Decoding Food Labels

Part I

While I am an advocate of and prefer a whole food diet, invariably processed foods enter the scene more often than I would like. This is true for millions of people worldwide. How do we navigate the myriad choices we have and try to stay on the healthy side of things? Because the population as a whole seems to be drawn towards eating healthier, and demanding a better quality of food presented to us, manufacturers and therefore marketers, are making labels harder and harder to decipher. Many intentionally trick the public into believing what they are eating is healthy. Just as we can make an evil person appear like they are an angel, and an angel appear evil, the same is being done with our foods with the caveat emptor (“let the buyer beware”) lurking behind the label.

So how can we keep from being fooled by misleading claims? I could write a book on this topic alone, so I will try to keep it short. First, the word “natural” means nothing. I just cleaned my kitty litter box. I use “natural” litter. It doesn’t mean I’d like to lick my fingers afterwards! Even cyanide and arsenic are not only natural, but organic, and can still kill you!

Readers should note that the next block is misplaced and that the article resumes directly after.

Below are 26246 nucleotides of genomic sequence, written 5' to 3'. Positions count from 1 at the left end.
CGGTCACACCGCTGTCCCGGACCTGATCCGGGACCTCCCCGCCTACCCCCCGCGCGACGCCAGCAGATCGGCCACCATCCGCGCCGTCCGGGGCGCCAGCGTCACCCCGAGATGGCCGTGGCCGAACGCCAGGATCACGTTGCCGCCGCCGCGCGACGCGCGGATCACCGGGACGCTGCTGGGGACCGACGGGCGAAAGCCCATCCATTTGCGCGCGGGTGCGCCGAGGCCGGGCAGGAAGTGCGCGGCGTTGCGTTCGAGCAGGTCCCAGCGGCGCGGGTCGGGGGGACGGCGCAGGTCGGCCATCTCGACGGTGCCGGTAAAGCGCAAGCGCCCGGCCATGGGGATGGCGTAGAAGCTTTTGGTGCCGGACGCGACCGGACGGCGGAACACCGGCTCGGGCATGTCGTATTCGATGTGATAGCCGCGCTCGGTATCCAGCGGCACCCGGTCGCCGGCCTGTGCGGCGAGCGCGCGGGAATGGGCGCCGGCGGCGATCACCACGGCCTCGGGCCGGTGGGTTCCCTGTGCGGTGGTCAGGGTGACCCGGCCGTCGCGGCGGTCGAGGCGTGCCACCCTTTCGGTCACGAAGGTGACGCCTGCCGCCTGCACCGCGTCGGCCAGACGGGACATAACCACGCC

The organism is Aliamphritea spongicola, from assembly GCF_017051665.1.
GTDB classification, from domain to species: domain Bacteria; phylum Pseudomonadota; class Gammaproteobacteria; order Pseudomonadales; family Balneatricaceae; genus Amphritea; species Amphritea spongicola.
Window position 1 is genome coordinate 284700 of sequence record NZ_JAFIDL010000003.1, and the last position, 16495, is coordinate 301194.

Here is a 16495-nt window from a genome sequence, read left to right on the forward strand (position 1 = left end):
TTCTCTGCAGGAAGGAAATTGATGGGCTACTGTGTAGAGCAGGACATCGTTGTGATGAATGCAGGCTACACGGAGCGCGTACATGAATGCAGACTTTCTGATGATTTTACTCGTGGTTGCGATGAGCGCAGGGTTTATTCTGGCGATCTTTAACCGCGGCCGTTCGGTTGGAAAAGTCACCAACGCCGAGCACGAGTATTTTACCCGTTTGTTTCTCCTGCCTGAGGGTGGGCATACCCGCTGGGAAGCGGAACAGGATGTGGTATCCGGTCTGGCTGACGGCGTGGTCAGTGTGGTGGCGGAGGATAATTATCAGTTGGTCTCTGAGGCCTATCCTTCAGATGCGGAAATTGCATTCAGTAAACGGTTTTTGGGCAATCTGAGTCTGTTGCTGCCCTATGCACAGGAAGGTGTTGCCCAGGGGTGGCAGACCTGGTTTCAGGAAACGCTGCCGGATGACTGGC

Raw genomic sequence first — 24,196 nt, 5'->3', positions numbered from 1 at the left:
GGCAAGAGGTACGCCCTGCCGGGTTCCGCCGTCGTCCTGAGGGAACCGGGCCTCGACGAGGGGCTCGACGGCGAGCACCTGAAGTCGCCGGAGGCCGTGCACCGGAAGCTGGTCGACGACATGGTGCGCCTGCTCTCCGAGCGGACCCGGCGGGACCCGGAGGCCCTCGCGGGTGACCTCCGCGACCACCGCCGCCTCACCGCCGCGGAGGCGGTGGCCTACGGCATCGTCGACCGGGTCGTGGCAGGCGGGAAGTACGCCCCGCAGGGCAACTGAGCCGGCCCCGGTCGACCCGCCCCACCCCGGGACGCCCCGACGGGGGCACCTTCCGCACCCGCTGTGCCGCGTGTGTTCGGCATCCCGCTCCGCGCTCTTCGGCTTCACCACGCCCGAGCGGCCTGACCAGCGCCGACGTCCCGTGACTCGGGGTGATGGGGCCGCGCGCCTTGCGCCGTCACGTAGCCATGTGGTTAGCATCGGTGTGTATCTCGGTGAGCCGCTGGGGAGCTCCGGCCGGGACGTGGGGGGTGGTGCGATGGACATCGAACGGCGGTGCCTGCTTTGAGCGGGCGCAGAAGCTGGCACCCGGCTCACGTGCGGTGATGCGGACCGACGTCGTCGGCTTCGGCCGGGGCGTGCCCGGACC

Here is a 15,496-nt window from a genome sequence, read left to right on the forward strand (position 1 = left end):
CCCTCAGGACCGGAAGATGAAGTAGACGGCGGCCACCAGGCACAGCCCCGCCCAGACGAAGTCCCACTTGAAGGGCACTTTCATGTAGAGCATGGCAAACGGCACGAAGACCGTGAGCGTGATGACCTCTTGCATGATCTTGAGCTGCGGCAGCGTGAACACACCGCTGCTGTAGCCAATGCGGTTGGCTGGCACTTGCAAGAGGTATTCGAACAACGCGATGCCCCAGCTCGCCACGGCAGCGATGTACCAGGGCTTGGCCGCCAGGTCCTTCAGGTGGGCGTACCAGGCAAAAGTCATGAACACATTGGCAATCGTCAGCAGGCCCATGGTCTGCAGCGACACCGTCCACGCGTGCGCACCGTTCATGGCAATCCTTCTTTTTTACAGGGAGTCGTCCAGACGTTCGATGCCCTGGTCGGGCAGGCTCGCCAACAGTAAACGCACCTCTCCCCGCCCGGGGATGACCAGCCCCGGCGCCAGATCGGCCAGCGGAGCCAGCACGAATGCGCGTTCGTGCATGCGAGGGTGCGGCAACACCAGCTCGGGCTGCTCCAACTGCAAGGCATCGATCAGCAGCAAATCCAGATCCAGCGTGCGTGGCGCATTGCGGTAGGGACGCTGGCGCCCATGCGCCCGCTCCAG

“Organic” foods are the best, right? Yes, they are preferred, but “organic sugar” is still sugar. Beware of that. The USDA allows 3 differentiations: “100% Organic”, which is exactly what should be in the product; “USDA Organic” –means 95% of the product must be organic; and “Made with Organic” – 70% of the product must be organic. Labels that say “Made with Organic Ingredients” or “ingredient” means only a few or even one ingredient is organic.

Beware of sugar. I compiled a list one time of all the names of sugar that you could find on a label – it was 20 years ago, plus, there are many more since then. I couldn’t find it, but I believe it was 127 different names! In reading ingredient labels, you need to understand that the ingredients are listed in the order of the most amount of ingredient to the least. If the first 3 are a sugar, water or grain, move on to something else. But know that many manufacturers use multiple sugars so it doesn’t appear at the top of the label.  The words “light”, “low calorie”, “low carb” or “low sugar” often mean sugar has been replaced by something worse, like an artificial sugar, chemical flavoring, or trans-fats.